American actor Chadwick Boseman, famous for portraying iconic African American characters, died due to colon cancer at the age of 43, which not only strengthened the urgency of screening for the said disease at an earlier age, especially among Blacks, but also begs the question, “should people start screening for colorectal cancer at a much younger age?”

Though the majority of young-onset colorectal cancer diagnoses and deaths occur in people 45 to 49, the rate of increase is steepest among the very youngest patients. Colon cancer incidence is rising by 2 percent per year in 20 to 29-year-olds, in comparison with 1.3 percent among 40 to 49-year-olds. On the other hand, rectal cancer incidence is increasing by 3.2 percent each year in 20 to 29-year-olds and 30 to 39-year-olds, compared with 2.3 percent in 40 to 49-year-olds.

Even individuals younger than 45 — in their 20s and 30s — are developing this cancer and often at advanced stages, said Ng. As such, the USPSTF recommendation to start screening at age 45 is insufficient to detect cancer in younger people.

A Call for Further Research and Analysis

Optimal prevention and early detection of colon and rectal cancers in those younger than 45 will require further and more extensive research to determine the underlying causes and risk factors, which have remained elusive.

Addressing the Barriers

According to the authors of a 2021 article highlighting the USPSTF’s updated recommendations, bold steps are necessary to turn the lowered age to initiate screening into meaningful decreases in colorectal cancer incidence and mortality rates, noting that despite the preventive advantages of colorectal cancer screening, only 68.8 percent of eligible people in the United States undergo testing.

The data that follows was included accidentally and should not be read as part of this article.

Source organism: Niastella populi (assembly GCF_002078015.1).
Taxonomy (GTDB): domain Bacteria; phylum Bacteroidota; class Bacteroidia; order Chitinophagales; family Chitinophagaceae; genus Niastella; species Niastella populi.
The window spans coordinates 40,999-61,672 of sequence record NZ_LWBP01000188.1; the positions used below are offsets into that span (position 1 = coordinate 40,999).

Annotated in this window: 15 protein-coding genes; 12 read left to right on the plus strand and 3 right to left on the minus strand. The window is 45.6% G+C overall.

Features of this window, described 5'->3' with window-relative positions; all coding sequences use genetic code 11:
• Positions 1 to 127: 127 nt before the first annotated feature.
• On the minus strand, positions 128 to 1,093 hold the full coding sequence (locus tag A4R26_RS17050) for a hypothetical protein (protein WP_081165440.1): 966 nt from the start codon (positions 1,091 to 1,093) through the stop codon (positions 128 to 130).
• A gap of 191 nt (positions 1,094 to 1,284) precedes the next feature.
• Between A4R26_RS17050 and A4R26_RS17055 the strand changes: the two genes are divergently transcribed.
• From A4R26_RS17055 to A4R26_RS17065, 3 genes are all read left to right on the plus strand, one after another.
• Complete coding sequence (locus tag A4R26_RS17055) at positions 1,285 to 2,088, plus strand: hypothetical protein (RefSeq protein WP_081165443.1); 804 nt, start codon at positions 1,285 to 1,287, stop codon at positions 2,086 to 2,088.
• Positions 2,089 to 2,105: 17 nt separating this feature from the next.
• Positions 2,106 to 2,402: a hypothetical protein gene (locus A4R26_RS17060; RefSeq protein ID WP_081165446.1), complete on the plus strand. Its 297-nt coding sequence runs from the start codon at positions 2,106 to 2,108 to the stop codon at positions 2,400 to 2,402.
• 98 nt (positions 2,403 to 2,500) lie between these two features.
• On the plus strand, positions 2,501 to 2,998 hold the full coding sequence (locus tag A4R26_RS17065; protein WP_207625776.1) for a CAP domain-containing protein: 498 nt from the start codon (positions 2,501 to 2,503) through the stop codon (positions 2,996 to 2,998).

Moreover, the rate is much lower among uninsured and underinsured individuals, those with low incomes, and among racial and ethnic minorities. Additional factors that prevent certain people from undergoing screening include concerns about the invasive nature of colonoscopies, lack of understanding regarding the importance of screening, and limited access to recommendations for screening.

Steps Toward Reduced Incidence and Mortality Rates

The same 2021 editorial listed public awareness campaigns, including those targeted at gaps in colorectal cancer or CRC incidence and mortality between White Americans and minorities, and specific actions. For example, companies could provide employees aged 45 or older with a paid “wellness day” to encourage the need to undergo CRC screening. They could also hand day care or transportation vouchers to overcome the logistical hurdles of colonoscopies. Health systems could also schedule after-shift or weekend appointments for colonoscopies.

The new and improved recommendation “represents an important policy change,” stressed the authors, “to drive progress toward reducing colorectal cancer incidence and mortality.”

Alternative Treatments for Colorectal Cancer

Patients diagnosed with colorectal cancer can combat their disease with complementary and alternative treatments for colon cancer, which involves non-traditional approaches to medicine, including immunotherapy. This treatment causes fewer side effects than conventional methods and involves the use of medication that boosts a patient’s immune system to effectively detect and destroy cancer cells. Learn more about immunotherapy for colorectal cancer or contact us at 480-757-6573 to schedule a consultation.